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Capital punishment important symbolic response to murder
The current discussion of capital punishment should keep these points in mind: European countries are opposed to capital punishment because it is prohibited by the European Convention of Human Rights, a binding human rights treaty to which they have subscribed. The Privy Council, our final court of appeal, therefore, is unanimously opposed to it. We are not a European country, and have not subscribed to the European Convention. Interestingly, a large number of European citizens (especially in the UK) support it because of the increasing violence in their societies. We are a relatively small, young nation with limited resources struggling to build the institutional framework to establish stability and democracy. Our society is literally at war with individual and organised crime, but our institutional infrastructure lacks the resources and unifying moral character to deal effectively with crime. Statistics can certainly be used to show that capital punishment is not a deterrent to crime. But statistics only show correlations with known crimes, the tip of an iceberg.
How many conspiracies or intended murders will have been deterred cannot be known. Moreover, it is the collective and unified array of forces against crime that is the effective deterrent—not merely capital punishment. This criticism of capital punishment thus applies equally to the Government’s crime-fighting strategy and the efficiency of our police force. It is our weak crime-fighting organisational structure and several cultural flaws encou- raging and tolerating crime and violence that are at the root of crime and violence. For the foreseeable future capital punishment will remain an important symbolic response to murders that horrify and frighten citizens, and destabilise our society. It will have effectively deterred one murderer.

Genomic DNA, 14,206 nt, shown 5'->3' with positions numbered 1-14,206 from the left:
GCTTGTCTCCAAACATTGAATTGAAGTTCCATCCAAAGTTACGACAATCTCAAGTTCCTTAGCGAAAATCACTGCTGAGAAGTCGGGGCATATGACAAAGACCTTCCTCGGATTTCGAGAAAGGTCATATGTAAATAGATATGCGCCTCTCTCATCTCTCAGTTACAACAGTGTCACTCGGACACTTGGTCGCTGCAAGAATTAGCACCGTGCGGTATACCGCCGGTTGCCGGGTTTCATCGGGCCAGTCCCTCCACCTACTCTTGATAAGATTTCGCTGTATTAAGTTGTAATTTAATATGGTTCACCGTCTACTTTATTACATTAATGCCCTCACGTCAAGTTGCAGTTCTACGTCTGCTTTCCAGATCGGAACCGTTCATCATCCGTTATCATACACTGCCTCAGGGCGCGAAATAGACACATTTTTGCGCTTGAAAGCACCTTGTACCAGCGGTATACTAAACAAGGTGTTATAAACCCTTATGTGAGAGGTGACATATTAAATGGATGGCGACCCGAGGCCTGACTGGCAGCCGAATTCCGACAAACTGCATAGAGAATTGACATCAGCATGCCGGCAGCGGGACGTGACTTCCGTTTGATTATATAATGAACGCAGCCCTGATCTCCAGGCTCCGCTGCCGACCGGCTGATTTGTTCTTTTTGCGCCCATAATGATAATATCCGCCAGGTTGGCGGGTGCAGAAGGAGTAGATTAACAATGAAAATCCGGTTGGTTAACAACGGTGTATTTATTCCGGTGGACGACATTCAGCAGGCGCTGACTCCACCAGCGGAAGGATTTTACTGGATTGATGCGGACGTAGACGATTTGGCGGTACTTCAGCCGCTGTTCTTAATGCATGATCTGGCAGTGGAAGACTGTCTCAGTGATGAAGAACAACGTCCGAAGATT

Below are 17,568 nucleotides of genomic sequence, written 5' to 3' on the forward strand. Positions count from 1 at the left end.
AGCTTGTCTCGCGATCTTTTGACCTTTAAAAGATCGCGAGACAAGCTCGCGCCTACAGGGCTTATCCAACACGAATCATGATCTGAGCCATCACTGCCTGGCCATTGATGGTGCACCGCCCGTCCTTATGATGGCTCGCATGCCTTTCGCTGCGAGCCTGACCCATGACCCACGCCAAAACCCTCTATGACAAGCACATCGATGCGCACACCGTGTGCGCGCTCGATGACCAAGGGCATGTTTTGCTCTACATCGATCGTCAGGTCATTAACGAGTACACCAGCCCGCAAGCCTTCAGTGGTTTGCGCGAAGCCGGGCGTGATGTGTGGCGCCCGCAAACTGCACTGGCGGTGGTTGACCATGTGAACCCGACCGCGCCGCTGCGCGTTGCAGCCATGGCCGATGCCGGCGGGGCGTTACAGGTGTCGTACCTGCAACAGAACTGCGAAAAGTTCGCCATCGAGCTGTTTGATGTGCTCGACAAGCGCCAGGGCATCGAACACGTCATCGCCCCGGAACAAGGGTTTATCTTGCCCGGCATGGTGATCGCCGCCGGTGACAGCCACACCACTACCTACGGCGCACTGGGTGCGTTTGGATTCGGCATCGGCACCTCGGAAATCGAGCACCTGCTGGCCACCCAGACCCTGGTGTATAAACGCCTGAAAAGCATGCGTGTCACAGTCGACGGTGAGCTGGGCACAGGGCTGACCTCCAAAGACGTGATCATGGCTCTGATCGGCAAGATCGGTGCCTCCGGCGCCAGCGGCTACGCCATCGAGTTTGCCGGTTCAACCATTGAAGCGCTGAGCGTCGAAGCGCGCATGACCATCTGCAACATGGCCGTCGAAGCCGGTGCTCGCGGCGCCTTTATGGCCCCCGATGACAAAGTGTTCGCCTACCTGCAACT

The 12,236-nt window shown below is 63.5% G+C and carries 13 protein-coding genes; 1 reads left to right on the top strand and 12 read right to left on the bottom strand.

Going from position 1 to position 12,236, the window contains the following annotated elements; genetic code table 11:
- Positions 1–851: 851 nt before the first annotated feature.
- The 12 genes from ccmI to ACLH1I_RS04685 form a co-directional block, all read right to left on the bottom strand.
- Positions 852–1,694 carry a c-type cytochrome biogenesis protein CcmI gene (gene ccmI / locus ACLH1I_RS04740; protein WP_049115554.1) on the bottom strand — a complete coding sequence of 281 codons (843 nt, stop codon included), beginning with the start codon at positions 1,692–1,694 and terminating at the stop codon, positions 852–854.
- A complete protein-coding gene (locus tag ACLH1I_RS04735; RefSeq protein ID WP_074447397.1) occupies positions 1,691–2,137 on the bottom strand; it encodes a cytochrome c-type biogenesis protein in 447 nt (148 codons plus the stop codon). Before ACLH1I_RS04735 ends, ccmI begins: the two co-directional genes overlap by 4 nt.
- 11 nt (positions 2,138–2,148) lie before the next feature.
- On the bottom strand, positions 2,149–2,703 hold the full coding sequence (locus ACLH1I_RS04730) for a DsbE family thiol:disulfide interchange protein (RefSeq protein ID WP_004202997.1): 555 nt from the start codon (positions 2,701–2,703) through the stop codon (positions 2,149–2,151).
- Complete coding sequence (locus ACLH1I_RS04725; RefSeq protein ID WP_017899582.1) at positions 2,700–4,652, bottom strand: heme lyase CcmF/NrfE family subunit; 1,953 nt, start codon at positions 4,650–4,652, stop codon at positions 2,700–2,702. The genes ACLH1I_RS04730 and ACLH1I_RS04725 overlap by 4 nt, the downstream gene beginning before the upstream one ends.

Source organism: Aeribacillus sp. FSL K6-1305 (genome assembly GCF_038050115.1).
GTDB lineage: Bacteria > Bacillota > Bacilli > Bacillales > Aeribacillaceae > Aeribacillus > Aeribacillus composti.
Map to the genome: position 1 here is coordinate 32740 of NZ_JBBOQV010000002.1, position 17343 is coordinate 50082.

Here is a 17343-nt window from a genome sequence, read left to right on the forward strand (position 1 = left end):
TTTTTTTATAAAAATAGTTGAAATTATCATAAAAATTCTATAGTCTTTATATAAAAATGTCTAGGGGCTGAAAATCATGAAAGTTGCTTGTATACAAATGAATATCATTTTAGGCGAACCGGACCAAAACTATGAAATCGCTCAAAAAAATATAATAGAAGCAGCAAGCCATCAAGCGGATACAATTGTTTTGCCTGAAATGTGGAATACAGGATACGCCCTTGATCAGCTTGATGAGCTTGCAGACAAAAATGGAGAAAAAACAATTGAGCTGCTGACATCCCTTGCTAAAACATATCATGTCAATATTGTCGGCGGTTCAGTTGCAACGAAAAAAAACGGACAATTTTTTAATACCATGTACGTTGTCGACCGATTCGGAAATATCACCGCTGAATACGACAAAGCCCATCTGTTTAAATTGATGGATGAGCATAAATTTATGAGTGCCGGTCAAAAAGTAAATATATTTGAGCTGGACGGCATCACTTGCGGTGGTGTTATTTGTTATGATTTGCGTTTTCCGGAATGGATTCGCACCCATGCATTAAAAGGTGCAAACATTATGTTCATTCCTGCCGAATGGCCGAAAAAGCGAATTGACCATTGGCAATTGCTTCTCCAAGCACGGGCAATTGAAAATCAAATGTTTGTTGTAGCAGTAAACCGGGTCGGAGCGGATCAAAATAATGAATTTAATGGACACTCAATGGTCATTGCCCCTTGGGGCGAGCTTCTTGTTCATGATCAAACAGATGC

Moreover, a convicted gangster-murderer would no longer be able to get his criminal colleagues on the outside to engage in reprisal murders and other crimes. Pragmatism, not idealism, must be in the forefront of discussions. The abolition of capital punishment is a desirable ideal. Like the ideal of democracy, it will be realised gradually, but in accordance with gradually evolving standards of decency in T&T. Our society must have the moral strength and maturity to look at itself critically and determine in what ways our culture contributes to crime and violence. But there is always the horrible possibility of executing an innocent person. If capital punishment is retained, it should not be mandatory; the judge and the Mercy Committee should be able to exercise discretion in a given case. Every effort must be made to protect the innocent.
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